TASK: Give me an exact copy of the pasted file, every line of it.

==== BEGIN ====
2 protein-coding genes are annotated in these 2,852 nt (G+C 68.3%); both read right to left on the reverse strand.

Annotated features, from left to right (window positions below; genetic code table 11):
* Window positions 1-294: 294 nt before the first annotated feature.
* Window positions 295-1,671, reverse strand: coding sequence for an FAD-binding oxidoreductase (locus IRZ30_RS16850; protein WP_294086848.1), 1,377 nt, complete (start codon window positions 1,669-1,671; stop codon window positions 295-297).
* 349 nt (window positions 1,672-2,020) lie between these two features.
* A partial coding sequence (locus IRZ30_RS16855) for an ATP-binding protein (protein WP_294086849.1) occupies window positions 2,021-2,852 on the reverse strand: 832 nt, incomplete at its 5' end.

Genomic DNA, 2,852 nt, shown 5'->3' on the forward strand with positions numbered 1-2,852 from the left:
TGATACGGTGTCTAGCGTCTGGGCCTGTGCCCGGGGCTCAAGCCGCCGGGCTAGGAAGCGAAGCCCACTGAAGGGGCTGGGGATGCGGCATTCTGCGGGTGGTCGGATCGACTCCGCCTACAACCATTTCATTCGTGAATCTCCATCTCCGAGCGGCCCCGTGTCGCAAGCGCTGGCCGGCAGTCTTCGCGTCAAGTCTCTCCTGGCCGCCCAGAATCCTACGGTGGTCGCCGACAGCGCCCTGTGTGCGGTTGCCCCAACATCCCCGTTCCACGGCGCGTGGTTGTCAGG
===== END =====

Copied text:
2 protein-coding genes are annotated in these 2,852 nt (G+C 68.3%); both read right to left on the reverse strand.

Annotated features, from left to right (window positions below; genetic code table 11):
* Window positions 1-294: 294 nt before the first annotated feature.
* Window positions 295-1,671, reverse strand: coding sequence for an FAD-binding oxidoreductase (locus IRZ30_RS16850; protein WP_294086848.1), 1,377 nt, complete (start codon window positions 1,669-1,671; stop codon window positions 295-297).
* 349 nt (window positions 1,672-2,020) lie between these two features.
* A partial coding sequence (locus IRZ30_RS16855) for an ATP-binding protein (protein WP_294086849.1) occupies window positions 2,021-2,852 on the reverse strand: 832 nt, incomplete at its 5' end.

Genomic DNA, 2,852 nt, shown 5'->3' on the forward strand with positions numbered 1-2,852 from the left:
TGATACGGTGTCTAGCGTCTGGGCCTGTGCCCGGGGCTCAAGCCGCCGGGCTAGGAAGCGAAGCCCACTGAAGGGGCTGGGGATGCGGCATTCTGCGGGTGGTCGGATCGACTCCGCCTACAACCATTTCATTCGTGAATCTCCATCTCCGAGCGGCCCCGTGTCGCAAGCGCTGGCCGGCAGTCTTCGCGTCAAGTCTCTCCTGGCCGCCCAGAATCCTACGGTGGTCGCCGACAGCGCCCTGTGTGCGGTTGCCCCAACATCCCCGTTCCACGGCGCGTGGTTGTCAGG